The Somali pirates have posed a threat to coastal shipping for years.
The capture of the Liberian-registered, Saudi-owned Sirius Star 450 miles off the Kenyan coast by Somali pirates, well outside the twelve-mile territorial limit, and their demand for a $25m ransom, creates a new challenge for the international intelligence community and is a development with potentially very wide ramifications.
The Somali pirates, operating in that lawless, failed state, have posed a threat to coastal shipping for years. Their usual tactics have involved a boarding, seizure of the vessel and then a demand for a ransom which invariably has been paid.
The result has been the deployment of various international warships to the area, and a rerouting of the vulnerable traffic to a safe distance from the dangerous waters in which the pirates operated, often in small boats.
In addition, the USS Winston Churchill interdicted a suspected mothership, and recently a French task force chased a gang of kidnappers into Somalia on helicopters to arrest the culprits and free their hostages.
The sinister aspect to the Sirius Star’s capture is that the supertanker, loaded with a cargo of two million barrels of Saudi crude oil valued at $100m, was heading not for the Suez Canal, but for the Cape of Good Hope and was far out in the ocean when the pirates struck, taking the crew of twenty-five hostage.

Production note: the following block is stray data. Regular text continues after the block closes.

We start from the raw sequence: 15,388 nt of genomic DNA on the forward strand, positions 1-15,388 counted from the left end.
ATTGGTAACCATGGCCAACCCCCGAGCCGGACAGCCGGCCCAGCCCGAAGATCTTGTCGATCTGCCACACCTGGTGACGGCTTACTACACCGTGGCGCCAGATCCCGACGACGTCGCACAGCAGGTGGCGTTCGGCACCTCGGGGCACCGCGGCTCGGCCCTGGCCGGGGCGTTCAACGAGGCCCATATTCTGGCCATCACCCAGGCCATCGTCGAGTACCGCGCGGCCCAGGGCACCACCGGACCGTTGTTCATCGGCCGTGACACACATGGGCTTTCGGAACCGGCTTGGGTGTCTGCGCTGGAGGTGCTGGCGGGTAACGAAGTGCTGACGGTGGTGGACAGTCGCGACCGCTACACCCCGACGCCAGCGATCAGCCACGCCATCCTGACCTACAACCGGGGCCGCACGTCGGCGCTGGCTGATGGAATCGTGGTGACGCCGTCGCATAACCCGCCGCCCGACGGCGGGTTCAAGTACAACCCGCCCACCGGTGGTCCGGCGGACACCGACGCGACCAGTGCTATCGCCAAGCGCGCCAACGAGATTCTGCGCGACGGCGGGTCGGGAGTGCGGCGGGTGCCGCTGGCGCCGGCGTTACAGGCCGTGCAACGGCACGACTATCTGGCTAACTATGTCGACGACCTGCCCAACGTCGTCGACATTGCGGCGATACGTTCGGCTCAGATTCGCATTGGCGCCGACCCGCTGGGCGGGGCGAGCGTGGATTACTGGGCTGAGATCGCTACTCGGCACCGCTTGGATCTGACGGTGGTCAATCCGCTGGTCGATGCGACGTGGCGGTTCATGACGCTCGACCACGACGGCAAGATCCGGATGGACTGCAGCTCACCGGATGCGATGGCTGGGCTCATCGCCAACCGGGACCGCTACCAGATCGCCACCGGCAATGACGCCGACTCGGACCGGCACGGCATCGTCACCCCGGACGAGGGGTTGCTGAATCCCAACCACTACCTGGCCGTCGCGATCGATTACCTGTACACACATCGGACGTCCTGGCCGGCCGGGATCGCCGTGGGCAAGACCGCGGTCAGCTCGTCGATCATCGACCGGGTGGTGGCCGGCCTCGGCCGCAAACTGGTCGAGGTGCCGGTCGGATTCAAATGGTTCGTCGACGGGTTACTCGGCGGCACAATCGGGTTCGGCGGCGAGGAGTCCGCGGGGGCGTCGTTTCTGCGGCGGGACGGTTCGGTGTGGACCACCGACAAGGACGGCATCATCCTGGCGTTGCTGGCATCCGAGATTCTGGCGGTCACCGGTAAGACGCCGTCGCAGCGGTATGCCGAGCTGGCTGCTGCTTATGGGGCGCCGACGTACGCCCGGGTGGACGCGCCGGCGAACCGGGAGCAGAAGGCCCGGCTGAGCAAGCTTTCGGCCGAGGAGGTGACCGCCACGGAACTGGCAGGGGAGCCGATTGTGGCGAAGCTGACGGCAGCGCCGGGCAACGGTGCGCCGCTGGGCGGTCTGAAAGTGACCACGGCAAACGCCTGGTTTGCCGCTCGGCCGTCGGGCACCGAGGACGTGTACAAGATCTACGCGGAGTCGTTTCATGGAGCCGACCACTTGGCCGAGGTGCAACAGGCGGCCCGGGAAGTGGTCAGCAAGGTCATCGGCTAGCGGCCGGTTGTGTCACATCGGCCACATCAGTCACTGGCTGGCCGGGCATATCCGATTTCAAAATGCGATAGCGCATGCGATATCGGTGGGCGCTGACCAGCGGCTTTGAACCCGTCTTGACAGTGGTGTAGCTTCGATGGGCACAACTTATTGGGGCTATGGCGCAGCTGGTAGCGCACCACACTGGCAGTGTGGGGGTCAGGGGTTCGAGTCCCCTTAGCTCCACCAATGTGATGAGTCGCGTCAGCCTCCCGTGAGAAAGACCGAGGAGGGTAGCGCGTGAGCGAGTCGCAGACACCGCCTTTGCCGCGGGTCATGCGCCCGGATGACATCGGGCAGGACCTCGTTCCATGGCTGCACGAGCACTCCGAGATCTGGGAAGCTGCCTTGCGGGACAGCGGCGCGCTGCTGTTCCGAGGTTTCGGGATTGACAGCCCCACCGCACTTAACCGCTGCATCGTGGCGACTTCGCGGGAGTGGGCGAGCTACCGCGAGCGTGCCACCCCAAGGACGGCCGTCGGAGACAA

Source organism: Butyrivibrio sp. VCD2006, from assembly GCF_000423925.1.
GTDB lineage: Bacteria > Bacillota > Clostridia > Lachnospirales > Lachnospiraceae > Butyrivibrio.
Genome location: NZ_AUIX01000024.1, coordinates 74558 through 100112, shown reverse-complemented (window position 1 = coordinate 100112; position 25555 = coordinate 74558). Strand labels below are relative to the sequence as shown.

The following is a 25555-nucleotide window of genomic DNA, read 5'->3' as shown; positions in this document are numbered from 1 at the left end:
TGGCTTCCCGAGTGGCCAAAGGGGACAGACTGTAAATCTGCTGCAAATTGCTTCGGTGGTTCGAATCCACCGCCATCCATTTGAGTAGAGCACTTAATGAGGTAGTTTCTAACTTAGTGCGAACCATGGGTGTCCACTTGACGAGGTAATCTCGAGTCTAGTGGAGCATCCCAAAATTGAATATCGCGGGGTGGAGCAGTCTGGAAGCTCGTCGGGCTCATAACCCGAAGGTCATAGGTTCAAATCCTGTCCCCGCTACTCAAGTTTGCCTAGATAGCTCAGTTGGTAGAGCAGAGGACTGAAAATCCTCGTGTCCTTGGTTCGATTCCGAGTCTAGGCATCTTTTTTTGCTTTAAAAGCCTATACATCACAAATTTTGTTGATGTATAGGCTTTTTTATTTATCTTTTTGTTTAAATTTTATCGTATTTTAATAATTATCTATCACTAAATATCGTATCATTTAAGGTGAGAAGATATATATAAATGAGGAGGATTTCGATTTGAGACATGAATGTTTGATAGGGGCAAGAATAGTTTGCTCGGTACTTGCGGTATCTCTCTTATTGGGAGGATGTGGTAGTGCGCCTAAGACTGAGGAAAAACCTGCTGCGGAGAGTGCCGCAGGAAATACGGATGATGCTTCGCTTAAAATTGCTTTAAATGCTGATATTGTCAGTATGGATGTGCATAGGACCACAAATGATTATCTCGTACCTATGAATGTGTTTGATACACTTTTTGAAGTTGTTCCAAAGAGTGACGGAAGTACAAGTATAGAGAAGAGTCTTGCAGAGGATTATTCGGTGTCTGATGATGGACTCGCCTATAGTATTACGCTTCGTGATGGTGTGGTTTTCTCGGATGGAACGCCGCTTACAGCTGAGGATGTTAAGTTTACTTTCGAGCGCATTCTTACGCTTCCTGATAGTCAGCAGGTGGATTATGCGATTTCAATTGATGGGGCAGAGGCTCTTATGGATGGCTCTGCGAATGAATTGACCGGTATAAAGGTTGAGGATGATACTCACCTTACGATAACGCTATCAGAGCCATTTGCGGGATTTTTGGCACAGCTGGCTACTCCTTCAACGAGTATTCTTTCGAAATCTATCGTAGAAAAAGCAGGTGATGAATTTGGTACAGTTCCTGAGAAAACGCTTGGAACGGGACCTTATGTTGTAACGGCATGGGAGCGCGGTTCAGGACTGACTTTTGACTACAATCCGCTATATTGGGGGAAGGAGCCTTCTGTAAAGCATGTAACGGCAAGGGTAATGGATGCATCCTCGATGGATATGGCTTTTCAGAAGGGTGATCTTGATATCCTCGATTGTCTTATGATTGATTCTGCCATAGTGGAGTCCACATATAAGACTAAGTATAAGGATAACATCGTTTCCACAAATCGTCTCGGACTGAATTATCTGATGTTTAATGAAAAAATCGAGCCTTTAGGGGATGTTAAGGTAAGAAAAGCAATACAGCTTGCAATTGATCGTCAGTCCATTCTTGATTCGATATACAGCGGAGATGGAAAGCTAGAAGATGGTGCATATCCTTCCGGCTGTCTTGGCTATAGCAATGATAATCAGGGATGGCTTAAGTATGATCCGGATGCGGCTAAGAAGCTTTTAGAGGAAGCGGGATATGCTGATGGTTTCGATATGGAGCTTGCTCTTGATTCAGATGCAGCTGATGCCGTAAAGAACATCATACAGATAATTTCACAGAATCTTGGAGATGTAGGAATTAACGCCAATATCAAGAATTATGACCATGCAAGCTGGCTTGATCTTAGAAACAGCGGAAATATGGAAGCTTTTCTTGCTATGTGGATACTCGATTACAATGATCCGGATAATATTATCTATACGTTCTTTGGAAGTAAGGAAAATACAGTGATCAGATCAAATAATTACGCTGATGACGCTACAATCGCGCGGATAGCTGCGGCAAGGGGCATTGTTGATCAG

In this particular case the ship was too big to navigate Suez, but if other trade is to avoid the hazardous Gulf of Aden and opt for the longer route around Africa, thereby adding eight to twelve extra days to the voyage, there are considerable cost implications.
The task confronting the twelve warships in the area is impossibly large, to police 3.5 million square miles of ocean to find an estimated eleven motherships, one having been blown out of the water recently by the Indian Navy.
In contrast the Royal Navy, which arrested a group of a dozen pirates and delivered them to Kenya, has announced that it will not use deadly force unless fired on.
From an intelligence perspective, there are questions to be answered about the personalities and organizations involved, about the equipment used by the pirates and their method of disposing of their ransoms.
Until these answers can be found, all goods originating in the Middle and Far East, requiring the extra marine insurance, are going to cost a lot more. In the meantime the owners will have to consider placing armed guards on their ships, and the kidnap-and-ransom specialists will enjoy a boom in business.